Earth's magnetic field, otherwise known as the geomagnetic field, is the magnetic field that extends from the Earth's inner core out into space, where it deflects harmful radiation from the Sun.
But now something bizarre is taking place. Earth’s north magnetic pole has been rapidly shifting away from Canada and towards the Siberian Federal District, driven mostly by liquid iron churning deep within the planet’s core.
"The magnetic pole is moving so quickly that it has forced the world's geomagnetism experts into a rare move," Nature reported.
On January 30 (delayed due to the US Government shutdown), the World Magnetic Model (WMM), a large spatial-scale representation of the Earth's magnetic field, will be updated.
WMM is the standard geomagnetic model of the US Department of Defense (DoD), the Ministry of Defence (United Kingdom), the North Atlantic Treaty Organization (NATO), and the World Hydrographic Office (WHO) navigation and attitude/heading reference.
The current model was expected to be valid until 2020, but extraordinarily large and erratic movements of the north magnetic pole have been realized and had to be fixed immediately.
"They realized that it was so inaccurate that it was about to exceed the acceptable (safe) limit for navigational errors," Nature said.
Geophysicists from the US National Oceanic and Atmospheric Administration (NOAA) and the British Geological Survey regularly monitor the current state of Earth's magnetic field.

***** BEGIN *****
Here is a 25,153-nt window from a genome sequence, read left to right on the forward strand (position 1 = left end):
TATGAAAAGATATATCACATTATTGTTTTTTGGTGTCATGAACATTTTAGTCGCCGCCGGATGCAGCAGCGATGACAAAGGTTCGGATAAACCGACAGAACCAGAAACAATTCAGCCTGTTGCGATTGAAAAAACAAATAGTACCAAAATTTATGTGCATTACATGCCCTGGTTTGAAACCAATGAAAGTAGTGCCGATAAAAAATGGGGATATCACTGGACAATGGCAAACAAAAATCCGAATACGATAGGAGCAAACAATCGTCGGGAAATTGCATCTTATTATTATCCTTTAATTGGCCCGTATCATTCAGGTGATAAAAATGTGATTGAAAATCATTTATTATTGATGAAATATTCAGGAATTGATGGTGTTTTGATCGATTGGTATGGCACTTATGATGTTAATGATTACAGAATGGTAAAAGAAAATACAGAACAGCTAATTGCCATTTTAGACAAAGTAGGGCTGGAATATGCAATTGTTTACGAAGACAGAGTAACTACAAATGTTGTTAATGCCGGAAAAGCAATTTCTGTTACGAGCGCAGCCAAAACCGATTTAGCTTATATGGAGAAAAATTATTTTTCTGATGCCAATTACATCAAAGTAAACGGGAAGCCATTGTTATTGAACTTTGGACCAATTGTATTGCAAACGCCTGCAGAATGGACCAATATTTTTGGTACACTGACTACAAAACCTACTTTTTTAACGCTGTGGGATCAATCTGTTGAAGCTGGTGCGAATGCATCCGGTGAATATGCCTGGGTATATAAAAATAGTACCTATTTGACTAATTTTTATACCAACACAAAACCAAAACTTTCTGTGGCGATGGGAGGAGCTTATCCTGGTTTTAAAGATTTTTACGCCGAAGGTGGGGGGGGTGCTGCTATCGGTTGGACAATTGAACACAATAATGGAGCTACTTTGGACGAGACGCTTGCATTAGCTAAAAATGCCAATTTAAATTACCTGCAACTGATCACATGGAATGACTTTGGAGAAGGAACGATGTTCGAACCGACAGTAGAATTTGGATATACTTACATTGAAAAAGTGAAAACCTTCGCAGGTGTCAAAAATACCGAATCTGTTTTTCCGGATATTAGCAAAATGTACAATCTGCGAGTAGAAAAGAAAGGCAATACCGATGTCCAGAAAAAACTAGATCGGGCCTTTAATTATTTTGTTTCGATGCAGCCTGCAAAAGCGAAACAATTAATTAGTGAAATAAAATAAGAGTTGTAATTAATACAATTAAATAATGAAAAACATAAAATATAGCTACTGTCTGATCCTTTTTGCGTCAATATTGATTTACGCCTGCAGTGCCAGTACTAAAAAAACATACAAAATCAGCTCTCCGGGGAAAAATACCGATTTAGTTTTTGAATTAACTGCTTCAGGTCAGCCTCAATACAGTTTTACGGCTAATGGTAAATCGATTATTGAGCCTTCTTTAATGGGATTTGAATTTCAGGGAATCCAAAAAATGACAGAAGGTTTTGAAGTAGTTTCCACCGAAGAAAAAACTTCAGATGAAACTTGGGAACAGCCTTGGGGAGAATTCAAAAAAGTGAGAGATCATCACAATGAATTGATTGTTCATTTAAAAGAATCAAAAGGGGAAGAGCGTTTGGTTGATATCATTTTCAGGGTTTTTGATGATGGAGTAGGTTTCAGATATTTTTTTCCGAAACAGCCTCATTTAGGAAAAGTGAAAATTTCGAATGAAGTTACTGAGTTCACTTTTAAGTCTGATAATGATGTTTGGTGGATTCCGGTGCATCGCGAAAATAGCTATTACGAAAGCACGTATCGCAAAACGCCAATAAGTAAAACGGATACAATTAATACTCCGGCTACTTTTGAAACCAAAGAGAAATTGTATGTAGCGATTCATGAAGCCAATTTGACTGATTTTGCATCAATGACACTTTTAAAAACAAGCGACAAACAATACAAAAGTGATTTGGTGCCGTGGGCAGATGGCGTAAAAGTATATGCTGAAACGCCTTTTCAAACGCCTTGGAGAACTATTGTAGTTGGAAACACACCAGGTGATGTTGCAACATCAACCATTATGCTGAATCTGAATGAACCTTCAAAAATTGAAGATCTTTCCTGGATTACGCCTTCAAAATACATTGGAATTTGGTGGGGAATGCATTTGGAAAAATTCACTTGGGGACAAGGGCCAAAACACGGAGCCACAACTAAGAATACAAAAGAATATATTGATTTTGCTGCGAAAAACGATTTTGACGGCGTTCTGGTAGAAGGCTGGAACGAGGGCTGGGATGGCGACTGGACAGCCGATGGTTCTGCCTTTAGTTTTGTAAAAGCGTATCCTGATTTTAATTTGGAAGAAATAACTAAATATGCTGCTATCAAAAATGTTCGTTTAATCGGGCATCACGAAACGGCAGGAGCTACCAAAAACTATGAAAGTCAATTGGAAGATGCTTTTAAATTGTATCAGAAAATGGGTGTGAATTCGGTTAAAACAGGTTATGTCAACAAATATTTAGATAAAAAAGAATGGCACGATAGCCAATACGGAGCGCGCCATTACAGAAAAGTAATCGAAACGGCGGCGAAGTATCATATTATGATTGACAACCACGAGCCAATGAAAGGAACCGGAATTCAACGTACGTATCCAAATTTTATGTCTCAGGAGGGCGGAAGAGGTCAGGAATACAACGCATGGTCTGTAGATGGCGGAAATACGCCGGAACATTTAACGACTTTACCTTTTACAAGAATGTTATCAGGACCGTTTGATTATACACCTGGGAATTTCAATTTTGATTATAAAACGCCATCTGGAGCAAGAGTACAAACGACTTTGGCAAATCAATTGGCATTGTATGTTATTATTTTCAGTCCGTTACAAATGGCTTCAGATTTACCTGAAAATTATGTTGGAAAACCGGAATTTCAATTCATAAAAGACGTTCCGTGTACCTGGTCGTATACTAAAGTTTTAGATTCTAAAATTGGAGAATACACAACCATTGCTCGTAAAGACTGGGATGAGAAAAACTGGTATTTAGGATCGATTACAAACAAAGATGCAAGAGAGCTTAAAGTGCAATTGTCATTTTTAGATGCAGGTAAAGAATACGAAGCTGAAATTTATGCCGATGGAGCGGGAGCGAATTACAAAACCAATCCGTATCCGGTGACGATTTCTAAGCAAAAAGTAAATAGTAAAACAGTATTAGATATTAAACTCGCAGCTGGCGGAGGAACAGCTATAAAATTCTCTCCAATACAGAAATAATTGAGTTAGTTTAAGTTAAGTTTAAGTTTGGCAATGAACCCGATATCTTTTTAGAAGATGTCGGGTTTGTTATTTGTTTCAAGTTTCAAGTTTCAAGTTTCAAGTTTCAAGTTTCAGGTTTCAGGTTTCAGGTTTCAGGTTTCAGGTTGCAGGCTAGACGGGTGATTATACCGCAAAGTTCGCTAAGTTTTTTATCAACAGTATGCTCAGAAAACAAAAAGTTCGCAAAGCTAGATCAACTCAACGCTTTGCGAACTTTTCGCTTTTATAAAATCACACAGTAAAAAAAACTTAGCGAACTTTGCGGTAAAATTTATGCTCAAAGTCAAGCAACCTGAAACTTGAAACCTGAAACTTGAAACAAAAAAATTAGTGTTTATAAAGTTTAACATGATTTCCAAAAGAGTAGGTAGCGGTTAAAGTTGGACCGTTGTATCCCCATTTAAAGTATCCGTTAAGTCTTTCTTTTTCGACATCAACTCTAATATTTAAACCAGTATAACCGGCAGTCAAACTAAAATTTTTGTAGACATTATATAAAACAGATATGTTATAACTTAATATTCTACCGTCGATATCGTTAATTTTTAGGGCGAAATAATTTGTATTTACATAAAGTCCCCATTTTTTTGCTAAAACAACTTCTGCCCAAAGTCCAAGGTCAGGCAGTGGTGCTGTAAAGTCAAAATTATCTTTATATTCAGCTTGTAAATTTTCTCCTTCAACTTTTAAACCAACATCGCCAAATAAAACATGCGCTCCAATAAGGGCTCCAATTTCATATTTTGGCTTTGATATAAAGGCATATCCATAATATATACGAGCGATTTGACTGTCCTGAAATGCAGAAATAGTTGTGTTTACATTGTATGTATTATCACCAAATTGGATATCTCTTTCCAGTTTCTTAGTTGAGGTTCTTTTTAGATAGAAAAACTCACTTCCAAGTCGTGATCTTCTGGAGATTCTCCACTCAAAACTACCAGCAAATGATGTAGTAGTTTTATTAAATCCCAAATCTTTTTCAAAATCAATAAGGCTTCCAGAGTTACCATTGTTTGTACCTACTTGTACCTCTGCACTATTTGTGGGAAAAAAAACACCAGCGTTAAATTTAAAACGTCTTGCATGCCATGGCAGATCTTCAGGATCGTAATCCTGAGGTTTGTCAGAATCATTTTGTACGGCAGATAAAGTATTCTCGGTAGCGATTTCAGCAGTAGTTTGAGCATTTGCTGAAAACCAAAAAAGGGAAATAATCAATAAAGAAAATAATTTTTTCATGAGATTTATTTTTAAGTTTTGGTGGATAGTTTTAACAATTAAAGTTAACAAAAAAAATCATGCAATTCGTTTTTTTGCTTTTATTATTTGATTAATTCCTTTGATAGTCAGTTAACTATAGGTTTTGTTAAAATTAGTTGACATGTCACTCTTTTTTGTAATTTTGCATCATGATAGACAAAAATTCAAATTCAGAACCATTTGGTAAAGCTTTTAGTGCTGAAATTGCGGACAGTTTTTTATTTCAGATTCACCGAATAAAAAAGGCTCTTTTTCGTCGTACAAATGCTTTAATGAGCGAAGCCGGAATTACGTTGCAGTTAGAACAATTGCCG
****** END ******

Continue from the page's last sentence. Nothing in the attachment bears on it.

Nature said consistent monitoring is necessary because liquid iron churning in the Earth's core does not move in a uniform manner.
The movement of the north magnetic pole has been studied since 1831. Initially, it was tracked moving into the Arctic Ocean at a rate of about 9.3 miles each year. But, since the mid-1990s, it has accelerated.
It is now moving at a rate of about 34.17 miles per year.
However, geophysicists are not exactly sure why the magnetic field is shifting so quickly.
"Geomagnetic pulses, like the one that happened in 2016, might be traced back to 'hydromagnetic' waves arising from deep in the core," Nature reported. "And the fast motion of the north magnetic pole could be linked to a high-speed jet of liquid iron beneath Canada."
This fast-flowing molten river appears to be weakening the magnetic influence of the iron core beneath North America.
"The location of the north magnetic pole appears to be governed by two large-scale patches of magnetic field, one beneath Canada and one beneath Siberia," Phil Livermore of the University of Leeds told an American Geophysical Union meeting. "The Siberian patch is winning the competition."
In the meantime, geophysicists are trying to figure out why the magnetic field is shifting.
Most obviously, there is a significant gap in the WMM model that is not being released for another two weeks because of the US Government shutdown. With a potential breach in the acceptable limit for navigational errors, navigation systems that are heavily reliant on the Earth's geomagnetic field could experience disruption.
Geophysicists do note that Earth can undergo a “geomagnetic reversal," where these magnetic poles switch sides. The last time this happened was 781,000 years ago, but it is believed to have occurred every 20,000 to 30,000 years over the last 20 million years.
Could the erratic motion of the north magnetic pole be a hint that a “geomagnetic reversal" is already underway? If so, what are the consequences for planet Earth?